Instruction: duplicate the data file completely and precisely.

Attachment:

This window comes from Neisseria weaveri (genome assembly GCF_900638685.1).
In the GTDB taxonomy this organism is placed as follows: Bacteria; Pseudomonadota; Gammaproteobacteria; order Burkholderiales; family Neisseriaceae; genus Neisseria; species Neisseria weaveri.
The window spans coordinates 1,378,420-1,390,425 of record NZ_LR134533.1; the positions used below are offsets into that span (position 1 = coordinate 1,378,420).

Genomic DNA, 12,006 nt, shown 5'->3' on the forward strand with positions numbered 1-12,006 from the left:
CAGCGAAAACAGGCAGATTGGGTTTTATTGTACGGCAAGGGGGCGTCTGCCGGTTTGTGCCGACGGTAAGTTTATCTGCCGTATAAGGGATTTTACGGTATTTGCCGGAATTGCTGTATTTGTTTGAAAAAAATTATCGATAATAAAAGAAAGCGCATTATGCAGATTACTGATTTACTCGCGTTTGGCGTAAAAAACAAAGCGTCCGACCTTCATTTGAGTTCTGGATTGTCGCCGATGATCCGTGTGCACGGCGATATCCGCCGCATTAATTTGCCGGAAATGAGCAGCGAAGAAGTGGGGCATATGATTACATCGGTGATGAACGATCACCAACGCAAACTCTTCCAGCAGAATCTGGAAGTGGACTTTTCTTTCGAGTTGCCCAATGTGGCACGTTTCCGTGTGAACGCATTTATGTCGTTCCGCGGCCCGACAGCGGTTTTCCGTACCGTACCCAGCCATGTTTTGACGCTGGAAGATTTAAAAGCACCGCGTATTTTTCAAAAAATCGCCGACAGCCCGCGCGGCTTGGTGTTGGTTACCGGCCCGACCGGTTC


This window comes from Neisseria weaveri (genome assembly GCF_900638685.1).
In the GTDB taxonomy this organism is placed as follows: Bacteria; Pseudomonadota; Gammaproteobacteria; order Burkholderiales; family Neisseriaceae; genus Neisseria; species Neisseria weaveri.
The window spans coordinates 1,378,420-1,390,425 of record NZ_LR134533.1; the positions used below are offsets into that span (position 1 = coordinate 1,378,420).

Genomic DNA, 12,006 nt, shown 5'->3' on the forward strand with positions numbered 1-12,006 from the left:
CAGCGAAAACAGGCAGATTGGGTTTTATTGTACGGCAAGGGGGCGTCTGCCGGTTTGTGCCGACGGTAAGTTTATCTGCCGTATAAGGGATTTTACGGTATTTGCCGGAATTGCTGTATTTGTTTGAAAAAAATTATCGATAATAAAAGAAAGCGCATTATGCAGATTACTGATTTACTCGCGTTTGGCGTAAAAAACAAAGCGTCCGACCTTCATTTGAGTTCTGGATTGTCGCCGATGATCCGTGTGCACGGCGATATCCGCCGCATTAATTTGCCGGAAATGAGCAGCGAAGAAGTGGGGCATATGATTACATCGGTGATGAACGATCACCAACGCAAACTCTTCCAGCAGAATCTGGAAGTGGACTTTTCTTTCGAGTTGCCCAATGTGGCACGTTTCCGTGTGAACGCATTTATGTCGTTCCGCGGCCCGACAGCGGTTTTCCGTACCGTACCCAGCCATGTTTTGACGCTGGAAGATTTAAAAGCACCGCGTATTTTTCAAAAAATCGCCGACAGCCCGCGCGGCTTGGTGTTGGTTACCGGCCCGACCGGTTC